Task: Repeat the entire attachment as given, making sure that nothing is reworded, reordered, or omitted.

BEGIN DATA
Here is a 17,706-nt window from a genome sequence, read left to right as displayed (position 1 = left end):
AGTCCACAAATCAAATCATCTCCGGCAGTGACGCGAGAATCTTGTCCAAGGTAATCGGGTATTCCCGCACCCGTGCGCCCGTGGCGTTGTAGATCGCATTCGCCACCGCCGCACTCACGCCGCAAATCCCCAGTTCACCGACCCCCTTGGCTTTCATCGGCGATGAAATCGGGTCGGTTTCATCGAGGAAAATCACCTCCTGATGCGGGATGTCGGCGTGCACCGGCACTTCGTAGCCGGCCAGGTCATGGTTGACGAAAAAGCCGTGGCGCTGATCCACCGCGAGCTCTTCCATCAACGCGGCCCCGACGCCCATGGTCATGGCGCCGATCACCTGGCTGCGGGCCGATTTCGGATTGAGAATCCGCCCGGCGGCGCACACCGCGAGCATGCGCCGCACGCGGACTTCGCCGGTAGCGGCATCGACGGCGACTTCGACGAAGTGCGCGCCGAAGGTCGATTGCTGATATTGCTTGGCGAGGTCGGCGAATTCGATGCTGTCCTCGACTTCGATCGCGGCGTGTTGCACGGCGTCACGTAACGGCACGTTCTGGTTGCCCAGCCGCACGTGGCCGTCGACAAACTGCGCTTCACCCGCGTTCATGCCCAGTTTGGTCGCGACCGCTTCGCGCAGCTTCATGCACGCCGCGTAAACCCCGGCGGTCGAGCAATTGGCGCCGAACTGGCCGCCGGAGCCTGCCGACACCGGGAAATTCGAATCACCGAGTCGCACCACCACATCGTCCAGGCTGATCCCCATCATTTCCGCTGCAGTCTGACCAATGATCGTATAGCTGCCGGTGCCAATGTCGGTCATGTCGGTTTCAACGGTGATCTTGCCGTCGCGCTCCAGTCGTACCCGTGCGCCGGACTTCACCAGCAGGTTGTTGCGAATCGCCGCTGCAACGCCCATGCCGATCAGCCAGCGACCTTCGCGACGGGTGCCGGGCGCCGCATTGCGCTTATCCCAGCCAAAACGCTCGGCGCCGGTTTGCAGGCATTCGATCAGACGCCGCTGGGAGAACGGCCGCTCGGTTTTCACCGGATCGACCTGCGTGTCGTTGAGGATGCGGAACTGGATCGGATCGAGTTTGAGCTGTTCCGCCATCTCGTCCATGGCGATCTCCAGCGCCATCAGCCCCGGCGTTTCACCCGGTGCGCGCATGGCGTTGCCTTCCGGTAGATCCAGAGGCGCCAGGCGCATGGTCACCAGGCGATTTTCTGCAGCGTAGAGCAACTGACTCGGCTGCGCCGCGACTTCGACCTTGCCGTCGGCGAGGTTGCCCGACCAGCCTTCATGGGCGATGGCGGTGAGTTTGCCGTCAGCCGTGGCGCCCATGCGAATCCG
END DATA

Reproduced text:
Here is a 17,706-nt window from a genome sequence, read left to right as displayed (position 1 = left end):
AGTCCACAAATCAAATCATCTCCGGCAGTGACGCGAGAATCTTGTCCAAGGTAATCGGGTATTCCCGCACCCGTGCGCCCGTGGCGTTGTAGATCGCATTCGCCACCGCCGCACTCACGCCGCAAATCCCCAGTTCACCGACCCCCTTGGCTTTCATCGGCGATGAAATCGGGTCGGTTTCATCGAGGAAAATCACCTCCTGATGCGGGATGTCGGCGTGCACCGGCACTTCGTAGCCGGCCAGGTCATGGTTGACGAAAAAGCCGTGGCGCTGATCCACCGCGAGCTCTTCCATCAACGCGGCCCCGACGCCCATGGTCATGGCGCCGATCACCTGGCTGCGGGCCGATTTCGGATTGAGAATCCGCCCGGCGGCGCACACCGCGAGCATGCGCCGCACGCGGACTTCGCCGGTAGCGGCATCGACGGCGACTTCGACGAAGTGCGCGCCGAAGGTCGATTGCTGATATTGCTTGGCGAGGTCGGCGAATTCGATGCTGTCCTCGACTTCGATCGCGGCGTGTTGCACGGCGTCACGTAACGGCACGTTCTGGTTGCCCAGCCGCACGTGGCCGTCGACAAACTGCGCTTCACCCGCGTTCATGCCCAGTTTGGTCGCGACCGCTTCGCGCAGCTTCATGCACGCCGCGTAAACCCCGGCGGTCGAGCAATTGGCGCCGAACTGGCCGCCGGAGCCTGCCGACACCGGGAAATTCGAATCACCGAGTCGCACCACCACATCGTCCAGGCTGATCCCCATCATTTCCGCTGCAGTCTGACCAATGATCGTATAGCTGCCGGTGCCAATGTCGGTCATGTCGGTTTCAACGGTGATCTTGCCGTCGCGCTCCAGTCGTACCCGTGCGCCGGACTTCACCAGCAGGTTGTTGCGAATCGCCGCTGCAACGCCCATGCCGATCAGCCAGCGACCTTCGCGACGGGTGCCGGGCGCCGCATTGCGCTTATCCCAGCCAAAACGCTCGGCGCCGGTTTGCAGGCATTCGATCAGACGCCGCTGGGAGAACGGCCGCTCGGTTTTCACCGGATCGACCTGCGTGTCGTTGAGGATGCGGAACTGGATCGGATCGAGTTTGAGCTGTTCCGCCATCTCGTCCATGGCGATCTCCAGCGCCATCAGCCCCGGCGTTTCACCCGGTGCGCGCATGGCGTTGCCTTCCGGTAGATCCAGAGGCGCCAGGCGCATGGTCACCAGGCGATTTTCTGCAGCGTAGAGCAACTGACTCGGCTGCGCCGCGACTTCGACCTTGCCGTCGGCGAGGTTGCCCGACCAGCCTTCATGGGCGATGGCGGTGAGTTTGCCGTCAGCCGTGGCGCCCATGCGAATCCG